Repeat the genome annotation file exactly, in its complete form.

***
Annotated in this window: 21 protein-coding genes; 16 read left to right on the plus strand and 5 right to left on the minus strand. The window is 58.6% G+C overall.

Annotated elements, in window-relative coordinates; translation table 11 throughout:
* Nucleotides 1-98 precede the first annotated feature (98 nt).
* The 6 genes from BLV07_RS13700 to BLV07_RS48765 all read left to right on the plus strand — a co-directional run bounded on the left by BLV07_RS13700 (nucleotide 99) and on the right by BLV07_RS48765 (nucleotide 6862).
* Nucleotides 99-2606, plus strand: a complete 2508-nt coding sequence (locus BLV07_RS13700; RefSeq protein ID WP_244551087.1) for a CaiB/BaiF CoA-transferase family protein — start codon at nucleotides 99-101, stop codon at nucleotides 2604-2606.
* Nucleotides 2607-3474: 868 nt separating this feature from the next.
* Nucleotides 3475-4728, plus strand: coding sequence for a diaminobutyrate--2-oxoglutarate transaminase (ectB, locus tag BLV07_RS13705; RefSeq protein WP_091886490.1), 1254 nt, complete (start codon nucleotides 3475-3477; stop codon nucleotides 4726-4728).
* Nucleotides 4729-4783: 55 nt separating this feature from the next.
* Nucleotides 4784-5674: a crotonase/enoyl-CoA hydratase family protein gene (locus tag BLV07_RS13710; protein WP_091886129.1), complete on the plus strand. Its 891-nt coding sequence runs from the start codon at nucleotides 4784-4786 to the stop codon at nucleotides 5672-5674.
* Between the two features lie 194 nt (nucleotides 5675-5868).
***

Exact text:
Annotated in this window: 21 protein-coding genes; 16 read left to right on the plus strand and 5 right to left on the minus strand. The window is 58.6% G+C overall.

Annotated elements, in window-relative coordinates; translation table 11 throughout:
* Nucleotides 1-98 precede the first annotated feature (98 nt).
* The 6 genes from BLV07_RS13700 to BLV07_RS48765 all read left to right on the plus strand — a co-directional run bounded on the left by BLV07_RS13700 (nucleotide 99) and on the right by BLV07_RS48765 (nucleotide 6862).
* Nucleotides 99-2606, plus strand: a complete 2508-nt coding sequence (locus BLV07_RS13700; RefSeq protein ID WP_244551087.1) for a CaiB/BaiF CoA-transferase family protein — start codon at nucleotides 99-101, stop codon at nucleotides 2604-2606.
* Nucleotides 2607-3474: 868 nt separating this feature from the next.
* Nucleotides 3475-4728, plus strand: coding sequence for a diaminobutyrate--2-oxoglutarate transaminase (ectB, locus tag BLV07_RS13705; RefSeq protein WP_091886490.1), 1254 nt, complete (start codon nucleotides 3475-3477; stop codon nucleotides 4726-4728).
* Nucleotides 4729-4783: 55 nt separating this feature from the next.
* Nucleotides 4784-5674: a crotonase/enoyl-CoA hydratase family protein gene (locus tag BLV07_RS13710; protein WP_091886129.1), complete on the plus strand. Its 891-nt coding sequence runs from the start codon at nucleotides 4784-4786 to the stop codon at nucleotides 5672-5674.
* Between the two features lie 194 nt (nucleotides 5675-5868).